This month’s featured artifact is a rare, complete set of WWII manuals for the Consolidated Vultee B-24 Liberator in its original leather storage case. This particular set belonged to a Corporal Eugene Byhardt. This was his personal set, as denoted by his name that has been embossed in gold lettering on each of the manuals as well as the case itself. What is unique about this particular set, is the inclusion of the Consolidated Aircraft control yoke center cap with the company logo that has been attached to each end of the case. These were popular with manufacturers of the era and often seen in the center of the pilot and co-pilot’s control wheel. We have never seen this on any other existing example of a set of these manuals, making it quite rare.
These manuals were originally prepared by the Flight Service Department of Consolidated Aircraft, San Diego, California in 1942. The seven hardbound, leather-covered manuals include roughly 1,600 pages of material concerning the operation of the B-24 and its various systems, with each manual covering a different area of concentration. Being a wartime produced manual, several of them are marked ‘restricted’ with the following caution…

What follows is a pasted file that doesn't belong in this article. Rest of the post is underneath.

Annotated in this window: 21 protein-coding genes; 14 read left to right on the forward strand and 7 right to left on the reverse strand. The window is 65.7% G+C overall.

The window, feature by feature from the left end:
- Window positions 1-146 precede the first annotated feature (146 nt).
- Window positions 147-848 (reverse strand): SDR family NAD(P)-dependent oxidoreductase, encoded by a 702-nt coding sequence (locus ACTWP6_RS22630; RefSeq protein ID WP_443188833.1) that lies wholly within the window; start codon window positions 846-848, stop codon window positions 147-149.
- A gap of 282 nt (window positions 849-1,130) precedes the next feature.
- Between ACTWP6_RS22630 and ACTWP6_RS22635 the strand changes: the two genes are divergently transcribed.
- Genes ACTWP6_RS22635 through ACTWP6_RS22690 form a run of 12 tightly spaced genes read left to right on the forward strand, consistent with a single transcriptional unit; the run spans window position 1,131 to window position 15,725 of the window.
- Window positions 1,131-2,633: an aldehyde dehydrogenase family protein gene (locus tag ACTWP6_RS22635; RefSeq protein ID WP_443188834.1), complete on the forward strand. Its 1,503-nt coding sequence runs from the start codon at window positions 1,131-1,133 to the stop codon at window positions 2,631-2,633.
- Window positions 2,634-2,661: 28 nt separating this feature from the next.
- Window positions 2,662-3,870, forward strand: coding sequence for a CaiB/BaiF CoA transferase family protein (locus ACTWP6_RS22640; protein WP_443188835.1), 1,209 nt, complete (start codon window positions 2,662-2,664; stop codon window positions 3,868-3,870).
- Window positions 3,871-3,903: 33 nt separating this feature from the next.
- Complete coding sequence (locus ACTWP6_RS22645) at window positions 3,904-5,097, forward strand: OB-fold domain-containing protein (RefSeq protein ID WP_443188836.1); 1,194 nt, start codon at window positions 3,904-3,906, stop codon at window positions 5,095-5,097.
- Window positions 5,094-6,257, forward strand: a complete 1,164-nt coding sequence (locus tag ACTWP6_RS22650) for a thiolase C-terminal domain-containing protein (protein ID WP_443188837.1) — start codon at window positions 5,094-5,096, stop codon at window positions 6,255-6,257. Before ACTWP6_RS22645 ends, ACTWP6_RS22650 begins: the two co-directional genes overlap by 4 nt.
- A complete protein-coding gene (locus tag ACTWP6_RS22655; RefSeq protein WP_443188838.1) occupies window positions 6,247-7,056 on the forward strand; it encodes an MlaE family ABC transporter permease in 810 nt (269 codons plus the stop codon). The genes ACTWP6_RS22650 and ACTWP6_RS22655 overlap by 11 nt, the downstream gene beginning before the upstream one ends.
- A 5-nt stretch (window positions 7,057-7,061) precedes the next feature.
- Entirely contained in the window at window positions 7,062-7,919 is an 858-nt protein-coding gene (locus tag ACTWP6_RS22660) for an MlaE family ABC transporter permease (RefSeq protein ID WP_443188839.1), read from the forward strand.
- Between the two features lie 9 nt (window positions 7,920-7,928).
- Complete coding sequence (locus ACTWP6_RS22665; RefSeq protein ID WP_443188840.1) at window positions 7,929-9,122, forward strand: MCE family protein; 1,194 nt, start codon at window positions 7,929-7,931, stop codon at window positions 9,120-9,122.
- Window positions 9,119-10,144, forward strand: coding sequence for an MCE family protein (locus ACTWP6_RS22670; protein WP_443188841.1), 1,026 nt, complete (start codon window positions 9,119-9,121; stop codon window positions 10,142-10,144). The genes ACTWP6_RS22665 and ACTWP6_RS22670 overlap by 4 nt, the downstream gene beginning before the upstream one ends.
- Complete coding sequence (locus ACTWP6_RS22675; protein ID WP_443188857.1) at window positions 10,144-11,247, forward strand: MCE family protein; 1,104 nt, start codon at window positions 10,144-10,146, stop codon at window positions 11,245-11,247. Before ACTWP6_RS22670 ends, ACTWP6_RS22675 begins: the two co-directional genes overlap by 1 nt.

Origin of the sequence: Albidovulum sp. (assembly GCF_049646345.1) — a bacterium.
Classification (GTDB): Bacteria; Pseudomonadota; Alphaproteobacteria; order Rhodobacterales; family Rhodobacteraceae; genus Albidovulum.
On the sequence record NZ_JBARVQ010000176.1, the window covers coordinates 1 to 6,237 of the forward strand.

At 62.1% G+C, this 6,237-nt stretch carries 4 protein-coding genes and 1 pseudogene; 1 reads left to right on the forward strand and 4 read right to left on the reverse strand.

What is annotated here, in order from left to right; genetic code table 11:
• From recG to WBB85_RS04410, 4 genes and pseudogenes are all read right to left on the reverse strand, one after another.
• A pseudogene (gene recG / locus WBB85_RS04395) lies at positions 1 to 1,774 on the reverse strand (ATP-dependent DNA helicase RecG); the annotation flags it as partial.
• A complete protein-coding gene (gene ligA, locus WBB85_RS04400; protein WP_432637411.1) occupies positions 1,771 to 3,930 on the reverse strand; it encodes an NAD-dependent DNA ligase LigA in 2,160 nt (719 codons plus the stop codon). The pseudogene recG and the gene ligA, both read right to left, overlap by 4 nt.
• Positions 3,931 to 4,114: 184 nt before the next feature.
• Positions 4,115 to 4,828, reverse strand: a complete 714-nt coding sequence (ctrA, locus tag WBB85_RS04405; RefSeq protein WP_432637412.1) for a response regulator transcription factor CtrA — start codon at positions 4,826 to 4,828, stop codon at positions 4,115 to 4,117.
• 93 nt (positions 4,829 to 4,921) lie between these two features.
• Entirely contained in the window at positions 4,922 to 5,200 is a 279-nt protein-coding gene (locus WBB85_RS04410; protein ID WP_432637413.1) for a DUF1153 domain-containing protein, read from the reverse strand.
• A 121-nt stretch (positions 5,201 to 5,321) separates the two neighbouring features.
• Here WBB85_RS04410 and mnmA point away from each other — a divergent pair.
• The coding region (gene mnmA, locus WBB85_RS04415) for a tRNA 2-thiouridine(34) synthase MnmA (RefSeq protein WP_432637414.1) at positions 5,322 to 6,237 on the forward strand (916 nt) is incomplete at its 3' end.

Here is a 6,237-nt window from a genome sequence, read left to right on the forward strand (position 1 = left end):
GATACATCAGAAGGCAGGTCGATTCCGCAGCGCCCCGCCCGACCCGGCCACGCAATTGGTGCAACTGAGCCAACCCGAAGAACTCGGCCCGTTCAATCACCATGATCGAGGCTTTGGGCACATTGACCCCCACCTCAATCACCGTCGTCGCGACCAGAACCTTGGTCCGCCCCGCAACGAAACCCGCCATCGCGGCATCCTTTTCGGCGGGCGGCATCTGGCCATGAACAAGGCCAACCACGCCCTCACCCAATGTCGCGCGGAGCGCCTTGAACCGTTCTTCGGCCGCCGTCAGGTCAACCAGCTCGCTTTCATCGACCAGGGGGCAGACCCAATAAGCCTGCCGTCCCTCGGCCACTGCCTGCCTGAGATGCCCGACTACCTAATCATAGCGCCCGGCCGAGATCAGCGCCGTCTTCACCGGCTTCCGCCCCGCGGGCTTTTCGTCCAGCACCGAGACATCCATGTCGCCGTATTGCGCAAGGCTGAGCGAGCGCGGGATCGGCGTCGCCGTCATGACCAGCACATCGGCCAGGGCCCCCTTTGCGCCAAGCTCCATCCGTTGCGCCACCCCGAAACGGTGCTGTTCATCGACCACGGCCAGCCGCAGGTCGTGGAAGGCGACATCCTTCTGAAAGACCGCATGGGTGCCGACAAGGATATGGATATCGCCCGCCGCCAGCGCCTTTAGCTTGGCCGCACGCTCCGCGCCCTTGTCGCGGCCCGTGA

“Restricted. This document contains information affecting the national defense of the United States within the meaning of the Espionage Act, U. S. C. 50:31 and 32. Its transmission or the revelation of its contents in any manner to any unauthorized person is prohibited by law.”
The following manuals were marked restricted due to wartime secrecy:
The remaining unrestricted manuals include:
Along with the more well-known B-17, the B-24 Liberator was among the most ubiquitous of World War II bombers. Produced by the Consolidated (and later also by Ford Motor Company), the B-24’s superior speed, range and bomb load over the B-17 were offset by a reputation for difficult handling and a greater tendency to catch fire in battle. The B-24 remains to this day the most produced heavy bomber in American history, with over 18,400 planes produced in the various models. Over 3,200 of those aircraft were modified prior to being flown overseas just north of our hangar at Fleming Field at nearby Holman Field in St Paul. At its peak production, the modification center employed more than 5,000 workers.
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